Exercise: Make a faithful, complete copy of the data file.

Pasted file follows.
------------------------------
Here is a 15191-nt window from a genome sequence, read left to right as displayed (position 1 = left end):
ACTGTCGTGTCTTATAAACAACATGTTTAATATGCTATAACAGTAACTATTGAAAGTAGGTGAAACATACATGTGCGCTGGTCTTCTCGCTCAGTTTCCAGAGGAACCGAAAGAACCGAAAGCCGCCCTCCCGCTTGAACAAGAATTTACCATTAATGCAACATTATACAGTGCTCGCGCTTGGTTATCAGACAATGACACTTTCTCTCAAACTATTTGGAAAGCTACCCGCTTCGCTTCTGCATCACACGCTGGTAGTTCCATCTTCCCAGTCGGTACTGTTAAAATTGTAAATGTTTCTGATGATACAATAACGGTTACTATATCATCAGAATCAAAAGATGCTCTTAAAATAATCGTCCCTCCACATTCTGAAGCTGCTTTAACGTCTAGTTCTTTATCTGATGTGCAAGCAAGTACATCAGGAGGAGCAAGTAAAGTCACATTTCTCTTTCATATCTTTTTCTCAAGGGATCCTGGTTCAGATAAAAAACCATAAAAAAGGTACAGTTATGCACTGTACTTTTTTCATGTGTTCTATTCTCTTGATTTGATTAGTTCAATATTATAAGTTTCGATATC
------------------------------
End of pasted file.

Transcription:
Here is a 15191-nt window from a genome sequence, read left to right as displayed (position 1 = left end):
ACTGTCGTGTCTTATAAACAACATGTTTAATATGCTATAACAGTAACTATTGAAAGTAGGTGAAACATACATGTGCGCTGGTCTTCTCGCTCAGTTTCCAGAGGAACCGAAAGAACCGAAAGCCGCCCTCCCGCTTGAACAAGAATTTACCATTAATGCAACATTATACAGTGCTCGCGCTTGGTTATCAGACAATGACACTTTCTCTCAAACTATTTGGAAAGCTACCCGCTTCGCTTCTGCATCACACGCTGGTAGTTCCATCTTCCCAGTCGGTACTGTTAAAATTGTAAATGTTTCTGATGATACAATAACGGTTACTATATCATCAGAATCAAAAGATGCTCTTAAAATAATCGTCCCTCCACATTCTGAAGCTGCTTTAACGTCTAGTTCTTTATCTGATGTGCAAGCAAGTACATCAGGAGGAGCAAGTAAAGTCACATTTCTCTTTCATATCTTTTTCTCAAGGGATCCTGGTTCAGATAAAAAACCATAAAAAAGGTACAGTTATGCACTGTACTTTTTTCATGTGTTCTATTCTCTTGATTTGATTAGTTCAATATTATAAGTTTCGATATC